says, in the painted chamber of the palace at
Westminster, a little while before he expired, Harold
and his kinsman forced their way into the apartment,
and exhorted the monarch to name a successor, by whom
the realm might be ruled in peace and security.
know full well, my lords,' said Edward, 'that I have
bequeathed my kingdom to the Duke of Normandy, and are
there not those here whose oaths have been given to
secure his succession? 'Harold stepped nearer, and
interrupting the king, he asked of Edward upon whom
the crown should be bestowed. 'Harold! take it, if
such be thy wish; but the gift will be thy ruin.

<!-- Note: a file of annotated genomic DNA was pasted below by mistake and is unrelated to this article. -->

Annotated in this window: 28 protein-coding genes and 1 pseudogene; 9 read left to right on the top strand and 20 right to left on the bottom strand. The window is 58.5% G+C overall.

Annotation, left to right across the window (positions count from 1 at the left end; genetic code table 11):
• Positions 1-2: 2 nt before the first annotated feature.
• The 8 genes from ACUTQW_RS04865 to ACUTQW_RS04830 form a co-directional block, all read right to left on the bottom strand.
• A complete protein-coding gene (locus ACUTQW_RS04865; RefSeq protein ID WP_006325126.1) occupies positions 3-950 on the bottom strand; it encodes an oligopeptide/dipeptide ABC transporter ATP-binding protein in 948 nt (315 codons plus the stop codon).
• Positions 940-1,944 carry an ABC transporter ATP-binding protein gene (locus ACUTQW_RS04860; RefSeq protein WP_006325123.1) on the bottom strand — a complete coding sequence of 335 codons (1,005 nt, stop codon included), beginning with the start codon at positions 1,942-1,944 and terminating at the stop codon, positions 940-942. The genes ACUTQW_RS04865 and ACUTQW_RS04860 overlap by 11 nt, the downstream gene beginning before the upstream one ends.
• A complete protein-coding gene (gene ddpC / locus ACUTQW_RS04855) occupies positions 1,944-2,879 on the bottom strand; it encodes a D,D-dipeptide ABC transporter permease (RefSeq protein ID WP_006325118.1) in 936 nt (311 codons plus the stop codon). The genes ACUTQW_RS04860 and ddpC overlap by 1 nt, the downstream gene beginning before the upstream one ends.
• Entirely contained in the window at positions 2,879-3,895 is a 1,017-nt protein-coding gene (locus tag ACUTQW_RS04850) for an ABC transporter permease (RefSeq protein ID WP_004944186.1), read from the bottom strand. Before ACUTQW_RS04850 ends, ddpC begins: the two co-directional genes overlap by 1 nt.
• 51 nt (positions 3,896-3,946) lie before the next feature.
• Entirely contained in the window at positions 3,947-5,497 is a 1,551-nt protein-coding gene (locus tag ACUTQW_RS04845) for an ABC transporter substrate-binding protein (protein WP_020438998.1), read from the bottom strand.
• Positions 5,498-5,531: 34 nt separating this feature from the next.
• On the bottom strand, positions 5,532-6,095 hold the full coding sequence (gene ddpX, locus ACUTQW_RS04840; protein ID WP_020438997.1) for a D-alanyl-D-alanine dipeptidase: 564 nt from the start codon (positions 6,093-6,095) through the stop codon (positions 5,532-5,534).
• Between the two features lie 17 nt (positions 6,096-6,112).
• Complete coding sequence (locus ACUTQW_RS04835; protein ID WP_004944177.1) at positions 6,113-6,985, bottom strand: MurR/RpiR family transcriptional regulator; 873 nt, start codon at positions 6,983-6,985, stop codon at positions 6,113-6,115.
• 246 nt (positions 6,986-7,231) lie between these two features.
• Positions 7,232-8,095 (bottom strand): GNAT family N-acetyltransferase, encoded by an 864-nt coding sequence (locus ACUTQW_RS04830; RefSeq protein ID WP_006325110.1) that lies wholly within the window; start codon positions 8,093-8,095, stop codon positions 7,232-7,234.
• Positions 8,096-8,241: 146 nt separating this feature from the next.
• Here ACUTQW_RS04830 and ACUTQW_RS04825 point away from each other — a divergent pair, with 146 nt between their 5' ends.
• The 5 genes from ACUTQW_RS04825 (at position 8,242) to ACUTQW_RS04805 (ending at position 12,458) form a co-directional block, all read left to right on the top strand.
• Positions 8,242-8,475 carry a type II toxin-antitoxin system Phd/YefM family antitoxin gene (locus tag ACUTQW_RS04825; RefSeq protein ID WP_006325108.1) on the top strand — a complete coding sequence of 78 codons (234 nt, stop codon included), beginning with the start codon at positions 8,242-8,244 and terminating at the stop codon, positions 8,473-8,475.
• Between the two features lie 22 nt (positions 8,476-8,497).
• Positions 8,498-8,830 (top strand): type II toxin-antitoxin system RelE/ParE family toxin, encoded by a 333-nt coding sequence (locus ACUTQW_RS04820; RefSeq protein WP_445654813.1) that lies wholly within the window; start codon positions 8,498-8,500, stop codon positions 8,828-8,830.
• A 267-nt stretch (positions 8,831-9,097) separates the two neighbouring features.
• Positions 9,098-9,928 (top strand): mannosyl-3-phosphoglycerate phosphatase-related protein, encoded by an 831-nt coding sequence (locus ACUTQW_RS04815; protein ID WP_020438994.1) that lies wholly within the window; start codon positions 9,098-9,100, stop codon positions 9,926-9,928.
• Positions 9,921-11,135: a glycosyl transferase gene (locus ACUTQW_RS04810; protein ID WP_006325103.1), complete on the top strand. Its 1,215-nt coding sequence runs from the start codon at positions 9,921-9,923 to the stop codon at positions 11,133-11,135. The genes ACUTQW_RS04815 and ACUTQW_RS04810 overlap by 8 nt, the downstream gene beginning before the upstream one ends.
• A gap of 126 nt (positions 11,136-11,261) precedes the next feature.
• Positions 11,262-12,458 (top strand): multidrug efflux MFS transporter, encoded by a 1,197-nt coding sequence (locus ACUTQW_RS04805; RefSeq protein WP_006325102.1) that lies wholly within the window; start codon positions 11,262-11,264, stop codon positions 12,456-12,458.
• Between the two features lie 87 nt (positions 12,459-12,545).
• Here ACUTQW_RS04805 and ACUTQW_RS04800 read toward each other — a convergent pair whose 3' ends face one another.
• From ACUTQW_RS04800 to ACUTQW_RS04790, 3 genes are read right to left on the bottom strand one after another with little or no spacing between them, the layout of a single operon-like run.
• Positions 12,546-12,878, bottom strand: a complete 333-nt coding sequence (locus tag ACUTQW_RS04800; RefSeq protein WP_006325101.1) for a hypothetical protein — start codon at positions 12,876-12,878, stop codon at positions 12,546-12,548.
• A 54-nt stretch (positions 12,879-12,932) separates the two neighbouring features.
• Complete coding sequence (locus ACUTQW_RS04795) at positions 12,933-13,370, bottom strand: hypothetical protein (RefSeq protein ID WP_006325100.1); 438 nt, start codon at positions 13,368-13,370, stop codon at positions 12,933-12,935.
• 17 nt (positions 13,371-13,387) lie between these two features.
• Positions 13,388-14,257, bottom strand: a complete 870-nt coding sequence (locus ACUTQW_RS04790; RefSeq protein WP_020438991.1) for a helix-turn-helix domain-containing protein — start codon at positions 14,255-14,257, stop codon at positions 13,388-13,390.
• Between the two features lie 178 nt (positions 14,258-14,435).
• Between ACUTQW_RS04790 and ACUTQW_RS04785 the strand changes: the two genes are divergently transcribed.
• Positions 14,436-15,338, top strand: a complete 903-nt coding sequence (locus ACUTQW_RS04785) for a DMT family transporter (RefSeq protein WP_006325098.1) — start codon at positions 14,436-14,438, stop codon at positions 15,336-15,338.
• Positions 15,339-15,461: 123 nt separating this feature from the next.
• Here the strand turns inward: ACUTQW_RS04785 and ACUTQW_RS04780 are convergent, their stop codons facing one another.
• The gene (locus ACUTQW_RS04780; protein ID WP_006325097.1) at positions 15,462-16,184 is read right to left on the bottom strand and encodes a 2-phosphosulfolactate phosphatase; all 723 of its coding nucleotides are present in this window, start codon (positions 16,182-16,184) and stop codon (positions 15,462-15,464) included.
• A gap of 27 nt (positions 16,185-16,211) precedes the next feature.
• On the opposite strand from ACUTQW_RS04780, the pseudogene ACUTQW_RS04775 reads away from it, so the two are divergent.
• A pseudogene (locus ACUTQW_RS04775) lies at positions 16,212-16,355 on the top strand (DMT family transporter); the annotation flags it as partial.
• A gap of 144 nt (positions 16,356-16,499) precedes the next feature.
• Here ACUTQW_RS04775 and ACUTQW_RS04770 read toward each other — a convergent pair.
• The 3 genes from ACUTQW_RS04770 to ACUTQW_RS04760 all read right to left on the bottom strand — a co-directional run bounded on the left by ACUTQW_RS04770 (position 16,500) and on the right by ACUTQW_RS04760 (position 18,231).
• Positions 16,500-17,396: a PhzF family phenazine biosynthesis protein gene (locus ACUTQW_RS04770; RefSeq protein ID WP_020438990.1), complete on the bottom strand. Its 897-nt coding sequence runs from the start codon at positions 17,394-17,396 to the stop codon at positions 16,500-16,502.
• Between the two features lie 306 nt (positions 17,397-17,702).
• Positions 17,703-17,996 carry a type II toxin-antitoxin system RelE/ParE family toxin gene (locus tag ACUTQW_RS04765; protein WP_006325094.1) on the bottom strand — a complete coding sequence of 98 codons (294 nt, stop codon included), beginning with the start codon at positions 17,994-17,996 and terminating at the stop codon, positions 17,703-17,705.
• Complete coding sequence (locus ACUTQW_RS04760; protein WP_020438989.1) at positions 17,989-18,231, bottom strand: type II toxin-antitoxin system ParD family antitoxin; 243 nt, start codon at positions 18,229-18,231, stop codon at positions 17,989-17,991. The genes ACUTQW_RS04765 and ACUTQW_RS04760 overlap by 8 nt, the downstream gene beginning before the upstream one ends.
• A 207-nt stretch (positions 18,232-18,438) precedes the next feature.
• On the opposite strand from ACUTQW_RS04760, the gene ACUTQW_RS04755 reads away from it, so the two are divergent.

Against the Duke and his baronage no power of thine
can avail thee!' Harold replied that he did not fear
the Norman or any other enemy. The dying king, wearied
with importunity, turned himself upon his couch, and
faintly intimated that the English nation might name a
king, Harold, or whom they liked; and shortly
afterwards he expired.
In the picturesque language of
Sir Francis Palgrave,
'On the festival of the
Epiphany, the day after the king's decease, his
obsequies were solemnised in the adjoining abbey, then
connected with the royal abode by walls and towers,
the foundations whereof are still existing. Beneath
the lofty windows of the southern transept of the
Abbey, you may see the deep and blackened arches,
fragments of the edifice raised by Edward, supporting
the chaste and florid tracery of a more recent age.
Westward stands the shrine, once rich in gems and